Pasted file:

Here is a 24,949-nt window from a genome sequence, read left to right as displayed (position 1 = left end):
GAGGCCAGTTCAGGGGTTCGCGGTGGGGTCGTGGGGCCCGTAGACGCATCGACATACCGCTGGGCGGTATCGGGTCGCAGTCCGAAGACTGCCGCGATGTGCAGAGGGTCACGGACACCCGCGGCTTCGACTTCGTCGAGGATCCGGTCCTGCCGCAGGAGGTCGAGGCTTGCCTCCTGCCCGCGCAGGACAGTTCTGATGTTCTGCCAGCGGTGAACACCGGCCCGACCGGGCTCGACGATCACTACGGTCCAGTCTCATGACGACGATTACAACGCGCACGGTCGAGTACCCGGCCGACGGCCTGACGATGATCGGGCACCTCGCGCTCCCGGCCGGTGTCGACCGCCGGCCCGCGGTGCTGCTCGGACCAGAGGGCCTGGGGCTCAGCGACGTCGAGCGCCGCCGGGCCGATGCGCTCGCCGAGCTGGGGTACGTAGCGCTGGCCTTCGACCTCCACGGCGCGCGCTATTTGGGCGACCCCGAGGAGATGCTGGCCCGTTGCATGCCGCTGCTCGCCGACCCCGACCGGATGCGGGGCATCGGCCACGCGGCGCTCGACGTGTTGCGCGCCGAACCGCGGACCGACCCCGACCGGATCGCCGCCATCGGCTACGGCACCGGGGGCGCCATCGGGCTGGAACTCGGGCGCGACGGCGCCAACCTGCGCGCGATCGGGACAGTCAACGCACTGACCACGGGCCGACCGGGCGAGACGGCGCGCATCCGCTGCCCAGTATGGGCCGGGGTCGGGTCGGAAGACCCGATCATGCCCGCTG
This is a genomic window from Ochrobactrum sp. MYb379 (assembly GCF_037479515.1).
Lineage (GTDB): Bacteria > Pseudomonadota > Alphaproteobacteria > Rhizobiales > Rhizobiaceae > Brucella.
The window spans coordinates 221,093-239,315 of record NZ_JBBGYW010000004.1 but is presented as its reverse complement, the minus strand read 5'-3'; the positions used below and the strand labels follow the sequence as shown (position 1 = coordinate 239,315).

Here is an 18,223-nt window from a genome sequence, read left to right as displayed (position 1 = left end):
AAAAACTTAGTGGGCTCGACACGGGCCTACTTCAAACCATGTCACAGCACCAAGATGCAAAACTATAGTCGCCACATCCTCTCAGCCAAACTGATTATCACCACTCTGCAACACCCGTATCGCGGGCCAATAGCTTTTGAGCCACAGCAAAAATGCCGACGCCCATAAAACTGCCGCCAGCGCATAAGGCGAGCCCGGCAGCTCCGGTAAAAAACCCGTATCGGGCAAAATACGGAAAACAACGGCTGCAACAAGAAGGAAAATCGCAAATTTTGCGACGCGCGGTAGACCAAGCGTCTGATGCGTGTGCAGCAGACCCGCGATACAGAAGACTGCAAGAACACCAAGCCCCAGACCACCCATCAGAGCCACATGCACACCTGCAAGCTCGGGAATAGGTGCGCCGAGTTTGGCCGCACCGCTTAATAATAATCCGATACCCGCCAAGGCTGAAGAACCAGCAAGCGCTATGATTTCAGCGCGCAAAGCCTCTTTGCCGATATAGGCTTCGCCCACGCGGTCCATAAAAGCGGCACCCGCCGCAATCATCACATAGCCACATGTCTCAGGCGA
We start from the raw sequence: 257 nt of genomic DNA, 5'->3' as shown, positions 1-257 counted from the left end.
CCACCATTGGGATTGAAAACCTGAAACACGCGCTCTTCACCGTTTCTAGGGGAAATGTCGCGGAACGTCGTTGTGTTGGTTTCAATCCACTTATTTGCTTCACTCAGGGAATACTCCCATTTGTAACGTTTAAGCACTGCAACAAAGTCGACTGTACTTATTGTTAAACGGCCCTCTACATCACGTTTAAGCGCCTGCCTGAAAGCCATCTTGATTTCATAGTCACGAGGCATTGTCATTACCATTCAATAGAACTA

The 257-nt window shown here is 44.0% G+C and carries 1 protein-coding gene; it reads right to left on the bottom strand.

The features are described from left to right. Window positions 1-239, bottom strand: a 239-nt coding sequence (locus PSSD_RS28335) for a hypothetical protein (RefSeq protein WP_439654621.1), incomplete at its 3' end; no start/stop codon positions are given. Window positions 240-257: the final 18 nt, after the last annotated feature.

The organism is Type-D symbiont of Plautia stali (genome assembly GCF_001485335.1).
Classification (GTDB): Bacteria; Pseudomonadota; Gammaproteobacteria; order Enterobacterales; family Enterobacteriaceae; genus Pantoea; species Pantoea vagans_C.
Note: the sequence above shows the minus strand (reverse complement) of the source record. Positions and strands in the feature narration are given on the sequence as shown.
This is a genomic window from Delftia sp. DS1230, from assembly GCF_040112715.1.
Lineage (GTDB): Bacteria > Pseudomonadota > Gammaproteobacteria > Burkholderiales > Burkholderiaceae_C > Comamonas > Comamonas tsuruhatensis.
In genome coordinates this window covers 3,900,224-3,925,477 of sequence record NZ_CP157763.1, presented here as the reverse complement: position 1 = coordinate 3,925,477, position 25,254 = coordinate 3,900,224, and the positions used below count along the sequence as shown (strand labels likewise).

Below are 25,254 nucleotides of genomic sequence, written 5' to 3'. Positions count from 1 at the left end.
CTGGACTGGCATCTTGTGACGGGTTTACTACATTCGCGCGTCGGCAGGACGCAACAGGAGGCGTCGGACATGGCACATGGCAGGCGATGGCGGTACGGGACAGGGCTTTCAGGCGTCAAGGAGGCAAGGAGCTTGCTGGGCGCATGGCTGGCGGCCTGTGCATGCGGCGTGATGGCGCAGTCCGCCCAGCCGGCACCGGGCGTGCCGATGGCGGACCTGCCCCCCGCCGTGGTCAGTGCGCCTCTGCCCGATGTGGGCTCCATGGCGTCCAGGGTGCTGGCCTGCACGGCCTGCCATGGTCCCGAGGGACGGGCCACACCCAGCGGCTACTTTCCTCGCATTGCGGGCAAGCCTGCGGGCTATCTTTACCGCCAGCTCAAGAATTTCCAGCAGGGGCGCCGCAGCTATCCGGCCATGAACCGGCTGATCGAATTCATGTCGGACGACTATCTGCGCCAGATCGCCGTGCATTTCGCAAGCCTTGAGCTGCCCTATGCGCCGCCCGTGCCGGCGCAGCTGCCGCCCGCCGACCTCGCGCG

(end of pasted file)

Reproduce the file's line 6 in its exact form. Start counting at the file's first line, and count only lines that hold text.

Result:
Here is an 18,223-nt window from a genome sequence, read left to right as displayed (position 1 = left end):